In addition to the failure of Russian military leadership and discipline, the lack of a viable encrypted communications solution has meant that even the most disciplined elements of the Russian armed forces are in many cases obligated to use mobile phones and other unsecured devices throughout the conflict. The Russian military does possess a military cryptophone system known as ‘ERA’, which would theoretically allow Russian forces to communicate securely in theatre using specialized encrypted radios and terminals. However, the ERA system was designed to rely on existing communications and cellular networking infrastructure, which was heavily disabled by Russian strikes in the early days of the war. After Russia targeted numerous 3G/4G LTE antennas and masts in a bid to undermine Ukrainian communication capabilities, the lack of cellular broadband coverage also left their own forces unable to communicate securely. This strategic mistake proved extremely costly during the opening months of the conflict, with US officials having confirmed in March 2022 that high ranking Russian military officers had been targeted and killed by precision artillery strikes after the AFU (and possibly its US ally) had identified their exact positions using EW capabilities to intercept unencrypted radio and mobile phone communications.
The immediate impact of this mistake was further exacerbated by the additional failures of Russian military logistics. Though Russian forces were aware of the threat posed by the lack of encrypted communications, the endemic corruption within the Russian military coupled with the sanctions imposed on the domestic defense industry prevented the Russian MOD from supplying their forces with sufficiently advanced alternatives. There is evidence that in March 2022, Russian units were being issued commercial analogue radios manufactured by Chinese firm BaoFeng, which were unencrypted and provided less varied functionality than commercial smartphones. This incentivized the use of personal mobiles during the opening months of the war, while continued sanctions and logistical ineptitude has meant that some Russian forces continue to communicate using such methods out of necessity.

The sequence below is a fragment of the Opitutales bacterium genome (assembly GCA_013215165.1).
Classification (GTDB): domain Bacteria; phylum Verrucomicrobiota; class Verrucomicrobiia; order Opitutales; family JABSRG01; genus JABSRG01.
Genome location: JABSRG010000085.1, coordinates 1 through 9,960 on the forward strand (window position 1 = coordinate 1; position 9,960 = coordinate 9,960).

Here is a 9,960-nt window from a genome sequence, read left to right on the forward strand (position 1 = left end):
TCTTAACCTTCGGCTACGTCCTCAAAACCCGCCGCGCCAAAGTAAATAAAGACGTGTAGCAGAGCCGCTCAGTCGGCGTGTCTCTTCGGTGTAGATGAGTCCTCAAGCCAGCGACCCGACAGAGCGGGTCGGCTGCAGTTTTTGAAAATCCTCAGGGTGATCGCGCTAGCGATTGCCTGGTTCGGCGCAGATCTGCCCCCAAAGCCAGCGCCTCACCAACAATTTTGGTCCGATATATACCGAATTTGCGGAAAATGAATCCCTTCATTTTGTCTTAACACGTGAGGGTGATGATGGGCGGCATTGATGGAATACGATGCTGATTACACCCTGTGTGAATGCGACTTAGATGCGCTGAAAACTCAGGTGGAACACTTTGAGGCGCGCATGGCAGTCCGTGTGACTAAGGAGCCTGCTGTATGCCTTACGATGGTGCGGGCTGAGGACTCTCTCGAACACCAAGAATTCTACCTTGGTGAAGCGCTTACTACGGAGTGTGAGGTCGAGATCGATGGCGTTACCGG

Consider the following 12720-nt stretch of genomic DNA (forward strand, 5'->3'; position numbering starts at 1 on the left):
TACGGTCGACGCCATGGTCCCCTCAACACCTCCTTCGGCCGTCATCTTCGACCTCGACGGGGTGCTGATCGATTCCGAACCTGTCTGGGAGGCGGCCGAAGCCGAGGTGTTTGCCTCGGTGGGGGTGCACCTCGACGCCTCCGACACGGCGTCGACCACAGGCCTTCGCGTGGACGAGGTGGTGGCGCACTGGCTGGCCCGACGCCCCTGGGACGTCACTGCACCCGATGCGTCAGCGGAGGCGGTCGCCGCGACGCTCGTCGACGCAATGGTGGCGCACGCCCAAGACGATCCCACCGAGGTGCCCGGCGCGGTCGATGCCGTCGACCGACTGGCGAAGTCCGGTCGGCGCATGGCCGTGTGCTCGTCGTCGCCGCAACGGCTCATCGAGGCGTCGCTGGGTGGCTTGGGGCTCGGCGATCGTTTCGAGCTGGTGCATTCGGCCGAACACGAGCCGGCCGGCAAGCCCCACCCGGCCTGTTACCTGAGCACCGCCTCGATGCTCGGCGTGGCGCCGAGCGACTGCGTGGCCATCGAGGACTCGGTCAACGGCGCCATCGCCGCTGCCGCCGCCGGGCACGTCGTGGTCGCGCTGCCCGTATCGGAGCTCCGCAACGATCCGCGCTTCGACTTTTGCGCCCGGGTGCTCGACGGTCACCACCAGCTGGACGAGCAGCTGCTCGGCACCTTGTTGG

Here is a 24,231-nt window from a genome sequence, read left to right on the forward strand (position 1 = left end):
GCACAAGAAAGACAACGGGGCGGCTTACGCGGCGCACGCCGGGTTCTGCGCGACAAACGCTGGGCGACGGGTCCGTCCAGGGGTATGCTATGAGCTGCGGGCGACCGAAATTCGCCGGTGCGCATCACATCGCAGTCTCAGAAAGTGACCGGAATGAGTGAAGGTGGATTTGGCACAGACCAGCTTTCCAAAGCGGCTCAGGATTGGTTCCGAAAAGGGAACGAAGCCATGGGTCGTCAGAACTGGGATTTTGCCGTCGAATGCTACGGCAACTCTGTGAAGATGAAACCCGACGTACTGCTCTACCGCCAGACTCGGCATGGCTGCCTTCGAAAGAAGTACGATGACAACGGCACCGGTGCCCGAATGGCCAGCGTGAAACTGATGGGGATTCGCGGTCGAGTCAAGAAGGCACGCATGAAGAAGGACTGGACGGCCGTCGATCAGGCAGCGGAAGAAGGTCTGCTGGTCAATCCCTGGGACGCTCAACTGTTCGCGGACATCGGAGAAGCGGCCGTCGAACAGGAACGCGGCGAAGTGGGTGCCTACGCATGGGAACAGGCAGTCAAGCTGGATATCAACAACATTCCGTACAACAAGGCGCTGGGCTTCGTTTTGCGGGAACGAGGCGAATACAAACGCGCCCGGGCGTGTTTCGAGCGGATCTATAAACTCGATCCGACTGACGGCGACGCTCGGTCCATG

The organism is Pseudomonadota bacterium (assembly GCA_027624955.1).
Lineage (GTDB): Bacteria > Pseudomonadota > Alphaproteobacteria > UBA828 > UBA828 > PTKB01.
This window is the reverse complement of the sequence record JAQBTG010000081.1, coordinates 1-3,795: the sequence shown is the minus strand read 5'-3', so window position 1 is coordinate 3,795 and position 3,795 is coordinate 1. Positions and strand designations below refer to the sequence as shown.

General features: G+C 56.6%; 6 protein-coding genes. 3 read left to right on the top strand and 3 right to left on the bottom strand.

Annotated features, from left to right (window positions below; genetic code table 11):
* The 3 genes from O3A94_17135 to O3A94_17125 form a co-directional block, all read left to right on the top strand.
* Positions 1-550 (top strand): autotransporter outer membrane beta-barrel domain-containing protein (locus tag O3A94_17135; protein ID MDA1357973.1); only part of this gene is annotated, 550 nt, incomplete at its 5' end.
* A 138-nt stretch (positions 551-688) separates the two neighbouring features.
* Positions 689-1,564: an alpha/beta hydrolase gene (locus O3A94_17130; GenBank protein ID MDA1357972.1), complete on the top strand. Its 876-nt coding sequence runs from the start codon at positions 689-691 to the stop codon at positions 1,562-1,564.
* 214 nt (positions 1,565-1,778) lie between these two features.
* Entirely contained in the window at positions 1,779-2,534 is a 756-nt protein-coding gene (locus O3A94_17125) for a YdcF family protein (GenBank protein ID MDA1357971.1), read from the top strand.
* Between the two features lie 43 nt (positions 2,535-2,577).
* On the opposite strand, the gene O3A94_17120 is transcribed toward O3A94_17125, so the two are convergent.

One of the most striking consequences of the Russian military’s OpSec failures in Ukraine is that civilians within and beyond Ukraine are assisting the AFU in identifying Russian troop movements, in some cases even providing targeting data using OSINT gathered online. Throughout the conflict, the AFU has relied on a loose network of partisan supporters operating behind enemy lines to assist them in acquiring and verifying critical intelligence, with the Ukrainian intelligence services having fielded smartphone applications designed to assist civilians in geolocating Russian military equipment. The prominent use of OSINT against Russian forces has further strategic impacts beyond the battlefield, as international observers are exploiting these OpSec failures to collect evidence of war crimes and counteract Russian political narratives in order to undermine the Russian government’s international credibility. It is worth noting that despite the significant material support the AFU has received from its western allies, they too still rely on conscripted soldiers with limited training and remain unable to supply encrypted communications solutions to all of their forces. This has meant that many AFU units such as the Territorial Defense Forces and the Foreign Legion to rely on personal mobile phones to communicate on the battlefield, while many also post combat footage and images to social media. Nevertheless, the AFU has made a concerted effort to standardize OpSec practices and instill communications discipline through coherent training and leadership. As long as the Russian armed forces fail to replicate the AFU’s successes, they will remain at an almost fatal strategic disadvantage for the remainder of the conflict.